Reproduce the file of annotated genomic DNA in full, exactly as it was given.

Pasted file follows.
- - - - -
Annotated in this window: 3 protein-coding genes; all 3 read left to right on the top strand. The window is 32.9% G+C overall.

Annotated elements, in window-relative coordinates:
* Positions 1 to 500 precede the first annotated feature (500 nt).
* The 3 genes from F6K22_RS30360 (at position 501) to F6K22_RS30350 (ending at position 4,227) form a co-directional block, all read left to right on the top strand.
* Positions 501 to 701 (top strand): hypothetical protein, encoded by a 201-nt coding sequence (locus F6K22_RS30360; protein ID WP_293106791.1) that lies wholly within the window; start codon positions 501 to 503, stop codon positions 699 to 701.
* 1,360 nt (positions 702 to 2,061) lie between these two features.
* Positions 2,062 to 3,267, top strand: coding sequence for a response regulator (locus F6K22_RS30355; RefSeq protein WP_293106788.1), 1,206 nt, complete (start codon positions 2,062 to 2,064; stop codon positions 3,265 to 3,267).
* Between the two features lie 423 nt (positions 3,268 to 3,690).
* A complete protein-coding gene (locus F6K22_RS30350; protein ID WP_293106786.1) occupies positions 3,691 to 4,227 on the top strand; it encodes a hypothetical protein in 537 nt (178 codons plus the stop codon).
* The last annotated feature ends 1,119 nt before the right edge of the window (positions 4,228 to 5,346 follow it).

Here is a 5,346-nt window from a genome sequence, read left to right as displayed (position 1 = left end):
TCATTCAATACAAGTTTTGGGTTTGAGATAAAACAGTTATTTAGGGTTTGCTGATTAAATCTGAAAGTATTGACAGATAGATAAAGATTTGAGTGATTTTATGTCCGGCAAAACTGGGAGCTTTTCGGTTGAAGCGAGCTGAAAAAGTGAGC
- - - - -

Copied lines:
Annotated in this window: 3 protein-coding genes; all 3 read left to right on the top strand. The window is 32.9% G+C overall.

Annotated elements, in window-relative coordinates:
* Positions 1 to 500 precede the first annotated feature (500 nt).
* The 3 genes from F6K22_RS30360 (at position 501) to F6K22_RS30350 (ending at position 4,227) form a co-directional block, all read left to right on the top strand.
* Positions 501 to 701 (top strand): hypothetical protein, encoded by a 201-nt coding sequence (locus F6K22_RS30360; protein ID WP_293106791.1) that lies wholly within the window; start codon positions 501 to 503, stop codon positions 699 to 701.
* 1,360 nt (positions 702 to 2,061) lie between these two features.
* Positions 2,062 to 3,267, top strand: coding sequence for a response regulator (locus F6K22_RS30355; RefSeq protein WP_293106788.1), 1,206 nt, complete (start codon positions 2,062 to 2,064; stop codon positions 3,265 to 3,267).
* Between the two features lie 423 nt (positions 3,268 to 3,690).
* A complete protein-coding gene (locus F6K22_RS30350; protein ID WP_293106786.1) occupies positions 3,691 to 4,227 on the top strand; it encodes a hypothetical protein in 537 nt (178 codons plus the stop codon).
* The last annotated feature ends 1,119 nt before the right edge of the window (positions 4,228 to 5,346 follow it).

Here is a 5,346-nt window from a genome sequence, read left to right as displayed (position 1 = left end):
TCATTCAATACAAGTTTTGGGTTTGAGATAAAACAGTTATTTAGGGTTTGCTGATTAAATCTGAAAGTATTGACAGATAGATAAAGATTTGAGTGATTTTATGTCCGGCAAAACTGGGAGCTTTTCGGTTGAAGCGAGCTGAAAAAGTGAGC